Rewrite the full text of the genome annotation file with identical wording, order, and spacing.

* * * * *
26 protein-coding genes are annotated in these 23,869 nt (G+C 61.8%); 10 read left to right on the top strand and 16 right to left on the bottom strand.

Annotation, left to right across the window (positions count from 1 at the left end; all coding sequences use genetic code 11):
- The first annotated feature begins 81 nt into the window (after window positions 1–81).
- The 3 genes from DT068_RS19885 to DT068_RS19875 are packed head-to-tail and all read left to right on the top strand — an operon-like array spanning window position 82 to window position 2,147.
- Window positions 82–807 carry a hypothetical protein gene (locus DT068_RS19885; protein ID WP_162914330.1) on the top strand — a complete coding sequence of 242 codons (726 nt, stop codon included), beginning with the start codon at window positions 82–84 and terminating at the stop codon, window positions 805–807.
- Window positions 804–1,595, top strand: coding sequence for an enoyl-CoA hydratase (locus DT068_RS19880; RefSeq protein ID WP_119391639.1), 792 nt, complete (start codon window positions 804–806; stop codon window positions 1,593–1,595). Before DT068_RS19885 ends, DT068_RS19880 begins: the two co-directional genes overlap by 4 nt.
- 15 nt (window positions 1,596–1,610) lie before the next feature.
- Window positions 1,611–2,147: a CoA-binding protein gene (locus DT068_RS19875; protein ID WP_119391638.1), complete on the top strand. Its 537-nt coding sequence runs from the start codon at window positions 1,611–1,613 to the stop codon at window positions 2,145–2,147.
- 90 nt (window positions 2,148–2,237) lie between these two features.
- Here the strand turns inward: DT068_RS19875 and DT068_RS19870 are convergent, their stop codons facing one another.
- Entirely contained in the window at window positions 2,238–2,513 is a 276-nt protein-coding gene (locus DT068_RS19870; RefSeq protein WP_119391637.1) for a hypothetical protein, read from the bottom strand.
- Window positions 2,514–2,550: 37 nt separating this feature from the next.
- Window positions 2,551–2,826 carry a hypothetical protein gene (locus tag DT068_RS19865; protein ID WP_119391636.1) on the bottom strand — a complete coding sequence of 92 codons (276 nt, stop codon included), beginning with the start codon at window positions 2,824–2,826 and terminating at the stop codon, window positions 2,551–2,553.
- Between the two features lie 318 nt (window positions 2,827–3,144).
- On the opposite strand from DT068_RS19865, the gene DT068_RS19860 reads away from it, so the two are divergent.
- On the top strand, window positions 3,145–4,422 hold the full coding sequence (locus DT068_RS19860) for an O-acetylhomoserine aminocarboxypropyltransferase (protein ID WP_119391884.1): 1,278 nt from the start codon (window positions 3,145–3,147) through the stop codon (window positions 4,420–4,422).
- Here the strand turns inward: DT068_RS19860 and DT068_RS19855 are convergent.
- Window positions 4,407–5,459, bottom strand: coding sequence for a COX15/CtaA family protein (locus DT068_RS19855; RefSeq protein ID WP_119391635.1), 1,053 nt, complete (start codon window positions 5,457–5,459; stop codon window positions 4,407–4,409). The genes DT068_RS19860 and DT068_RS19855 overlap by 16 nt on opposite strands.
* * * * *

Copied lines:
26 protein-coding genes are annotated in these 23,869 nt (G+C 61.8%); 10 read left to right on the top strand and 16 right to left on the bottom strand.

Annotation, left to right across the window (positions count from 1 at the left end; all coding sequences use genetic code 11):
- The first annotated feature begins 81 nt into the window (after window positions 1–81).
- The 3 genes from DT068_RS19885 to DT068_RS19875 are packed head-to-tail and all read left to right on the top strand — an operon-like array spanning window position 82 to window position 2,147.
- Window positions 82–807 carry a hypothetical protein gene (locus DT068_RS19885; protein ID WP_162914330.1) on the top strand — a complete coding sequence of 242 codons (726 nt, stop codon included), beginning with the start codon at window positions 82–84 and terminating at the stop codon, window positions 805–807.
- Window positions 804–1,595, top strand: coding sequence for an enoyl-CoA hydratase (locus DT068_RS19880; RefSeq protein ID WP_119391639.1), 792 nt, complete (start codon window positions 804–806; stop codon window positions 1,593–1,595). Before DT068_RS19885 ends, DT068_RS19880 begins: the two co-directional genes overlap by 4 nt.
- 15 nt (window positions 1,596–1,610) lie before the next feature.
- Window positions 1,611–2,147: a CoA-binding protein gene (locus DT068_RS19875; protein ID WP_119391638.1), complete on the top strand. Its 537-nt coding sequence runs from the start codon at window positions 1,611–1,613 to the stop codon at window positions 2,145–2,147.
- 90 nt (window positions 2,148–2,237) lie between these two features.
- Here the strand turns inward: DT068_RS19875 and DT068_RS19870 are convergent, their stop codons facing one another.
- Entirely contained in the window at window positions 2,238–2,513 is a 276-nt protein-coding gene (locus DT068_RS19870; RefSeq protein WP_119391637.1) for a hypothetical protein, read from the bottom strand.
- Window positions 2,514–2,550: 37 nt separating this feature from the next.
- Window positions 2,551–2,826 carry a hypothetical protein gene (locus tag DT068_RS19865; protein ID WP_119391636.1) on the bottom strand — a complete coding sequence of 92 codons (276 nt, stop codon included), beginning with the start codon at window positions 2,824–2,826 and terminating at the stop codon, window positions 2,551–2,553.
- Between the two features lie 318 nt (window positions 2,827–3,144).
- On the opposite strand from DT068_RS19865, the gene DT068_RS19860 reads away from it, so the two are divergent.
- On the top strand, window positions 3,145–4,422 hold the full coding sequence (locus DT068_RS19860) for an O-acetylhomoserine aminocarboxypropyltransferase (protein ID WP_119391884.1): 1,278 nt from the start codon (window positions 3,145–3,147) through the stop codon (window positions 4,420–4,422).
- Here the strand turns inward: DT068_RS19860 and DT068_RS19855 are convergent.
- Window positions 4,407–5,459, bottom strand: coding sequence for a COX15/CtaA family protein (locus DT068_RS19855; RefSeq protein ID WP_119391635.1), 1,053 nt, complete (start codon window positions 5,457–5,459; stop codon window positions 4,407–4,409). The genes DT068_RS19860 and DT068_RS19855 overlap by 16 nt on opposite strands.